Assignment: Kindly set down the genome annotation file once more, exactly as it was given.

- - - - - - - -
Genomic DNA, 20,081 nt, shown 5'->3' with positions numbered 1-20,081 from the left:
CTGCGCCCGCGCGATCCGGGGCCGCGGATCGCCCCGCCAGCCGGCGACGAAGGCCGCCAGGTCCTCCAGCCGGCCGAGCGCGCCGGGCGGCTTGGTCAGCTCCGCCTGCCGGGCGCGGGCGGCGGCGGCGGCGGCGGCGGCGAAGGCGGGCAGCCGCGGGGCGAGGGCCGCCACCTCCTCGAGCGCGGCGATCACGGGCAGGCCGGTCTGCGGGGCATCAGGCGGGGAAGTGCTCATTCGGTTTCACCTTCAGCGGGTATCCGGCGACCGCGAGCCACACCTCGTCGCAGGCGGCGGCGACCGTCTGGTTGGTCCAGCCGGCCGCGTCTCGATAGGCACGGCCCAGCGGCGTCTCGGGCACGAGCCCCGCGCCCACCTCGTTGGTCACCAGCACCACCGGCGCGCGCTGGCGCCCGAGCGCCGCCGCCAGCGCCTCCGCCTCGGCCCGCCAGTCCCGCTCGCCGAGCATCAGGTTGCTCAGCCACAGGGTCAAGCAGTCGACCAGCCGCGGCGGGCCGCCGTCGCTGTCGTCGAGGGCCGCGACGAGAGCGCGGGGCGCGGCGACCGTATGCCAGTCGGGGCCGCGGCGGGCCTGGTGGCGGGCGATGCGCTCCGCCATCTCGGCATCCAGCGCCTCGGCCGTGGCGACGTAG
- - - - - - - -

Genomic DNA, 20,081 nt, shown 5'->3' with positions numbered 1-20,081 from the left:
CTGCGCCCGCGCGATCCGGGGCCGCGGATCGCCCCGCCAGCCGGCGACGAAGGCCGCCAGGTCCTCCAGCCGGCCGAGCGCGCCGGGCGGCTTGGTCAGCTCCGCCTGCCGGGCGCGGGCGGCGGCGGCGGCGGCGGCGGCGAAGGCGGGCAGCCGCGGGGCGAGGGCCGCCACCTCCTCGAGCGCGGCGATCACGGGCAGGCCGGTCTGCGGGGCATCAGGCGGGGAAGTGCTCATTCGGTTTCACCTTCAGCGGGTATCCGGCGACCGCGAGCCACACCTCGTCGCAGGCGGCGGCGACCGTCTGGTTGGTCCAGCCGGCCGCGTCTCGATAGGCACGGCCCAGCGGCGTCTCGGGCACGAGCCCCGCGCCCACCTCGTTGGTCACCAGCACCACCGGCGCGCGCTGGCGCCCGAGCGCCGCCGCCAGCGCCTCCGCCTCGGCCCGCCAGTCCCGCTCGCCGAGCATCAGGTTGCTCAGCCACAGGGTCAAGCAGTCGACCAGCCGCGGCGGGCCGCCGTCGCTGTCGTCGAGGGCCGCGACGAGAGCGCGGGGCGCGGCGACCGTATGCCAGTCGGGGCCGCGGCGGGCCTGGTGGCGGGCGATGCGCTCCGCCATCTCGGCATCCAGCGCCTCGGCCGTGGCGACGTAG